Arkansas to put "panic buttons" in every public school

Arkansas to put "panic buttons" in every public school

The Arkansas students now returning to school likely won't notice anything different, but new safety technology will soon be in place to speed response in the event of an emergency.

State Representatives Scott Baltz, Bruce Cozart and State Senator Jane English sponsored the 2015 School Safety Act that includes a partnership with Rave Mobile Safety enabling school authorities to respond to crises much faster through a panic button.

The mobile "Panic Button" app, will allow teachers and administrators to select the type of emergency, active shooter, police, EMS or fire through a simple five-button interface. The app immediately connects to a 911 operator, while also notifying other on-site personnel of the emergency. First responders will automatically receive data, such as the caller’s location, floor plans for the building and emergency exit locations.

The legislators who called for such a system in Arkansas' School Safety Act, said in an announcement that they believe the system -- which should be fully operational by Sept. 1 --  will help the more than half a million students that attend more than 1,000 schools in the state.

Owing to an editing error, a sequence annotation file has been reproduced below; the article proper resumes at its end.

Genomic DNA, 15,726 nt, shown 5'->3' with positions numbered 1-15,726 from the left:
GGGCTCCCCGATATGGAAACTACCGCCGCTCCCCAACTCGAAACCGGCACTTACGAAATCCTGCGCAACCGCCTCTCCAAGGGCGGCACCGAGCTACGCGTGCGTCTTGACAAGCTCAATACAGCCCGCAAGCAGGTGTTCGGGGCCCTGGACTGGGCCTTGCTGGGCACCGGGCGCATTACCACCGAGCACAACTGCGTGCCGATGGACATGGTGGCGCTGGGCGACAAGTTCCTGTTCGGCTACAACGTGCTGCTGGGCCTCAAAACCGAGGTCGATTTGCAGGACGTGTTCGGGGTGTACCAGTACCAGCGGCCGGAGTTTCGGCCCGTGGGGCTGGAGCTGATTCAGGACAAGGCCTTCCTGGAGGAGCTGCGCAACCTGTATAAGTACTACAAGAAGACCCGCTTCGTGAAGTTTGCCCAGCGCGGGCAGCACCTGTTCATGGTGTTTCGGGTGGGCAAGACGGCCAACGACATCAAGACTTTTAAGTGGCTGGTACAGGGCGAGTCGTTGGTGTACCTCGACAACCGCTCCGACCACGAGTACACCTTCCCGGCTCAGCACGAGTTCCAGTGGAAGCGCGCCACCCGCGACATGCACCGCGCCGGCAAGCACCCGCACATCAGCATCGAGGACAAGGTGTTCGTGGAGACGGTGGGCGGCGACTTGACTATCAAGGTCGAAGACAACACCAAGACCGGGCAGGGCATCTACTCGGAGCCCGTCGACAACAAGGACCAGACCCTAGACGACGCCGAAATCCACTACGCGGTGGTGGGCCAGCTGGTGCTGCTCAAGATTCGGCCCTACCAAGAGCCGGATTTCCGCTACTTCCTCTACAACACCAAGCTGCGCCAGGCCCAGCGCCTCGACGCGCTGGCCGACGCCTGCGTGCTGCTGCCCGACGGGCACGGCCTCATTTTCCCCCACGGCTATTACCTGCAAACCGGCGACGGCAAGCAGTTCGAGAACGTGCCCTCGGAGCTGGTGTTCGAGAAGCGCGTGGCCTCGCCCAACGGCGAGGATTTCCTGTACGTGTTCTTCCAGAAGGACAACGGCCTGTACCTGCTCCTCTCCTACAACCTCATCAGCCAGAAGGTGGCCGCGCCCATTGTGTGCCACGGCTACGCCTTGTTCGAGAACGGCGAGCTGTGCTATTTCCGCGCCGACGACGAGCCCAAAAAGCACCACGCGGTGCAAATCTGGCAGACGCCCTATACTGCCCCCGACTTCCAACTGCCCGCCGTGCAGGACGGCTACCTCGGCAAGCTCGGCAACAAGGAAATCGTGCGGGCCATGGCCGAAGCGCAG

“We felt it imperative to put a solution like this in place to protect the students, teachers and administrators across the entire Arkansas public school system every day,” said Johnny Key, commissioner of the Arkansas department of public education. “Having the ability to instantaneously connect teachers and school administrators with 9-1-1 and other emergency personnel will give us, and Arkansas parents, a much greater sense of confidence as we begin a new school year.”

Users can also select what type of first response is needed in case of a medical emergency or a fire. The panic button system will build on the Smart911 system that is already available across the state.

“Every single day emergency calls are made from the school facilities for medical, fire or general safety issues,” said Chief Montie Sims, president of the Arkansas Association of Police Chiefs. “Now all response units can have more information, enhanced communication and ultimately arrive on scene faster to help the students or faculty members in need.”

About the Author

Derek Major is a former reporter for GCN.


  • Russia prying into state, local networks

    A Russian state-sponsored advanced persistent threat actor targeting state, local, territorial and tribal government networks exfiltrated data from at least two victims.

  • Marines on patrol (US Marines)

    Using AVs to tell friend from foe

    The Defense Advanced Research Projects Agency is looking for ways autonomous vehicles can make it easier for commanders to detect and track threats among civilians in complex urban environments without escalating tensions.

Stay Connected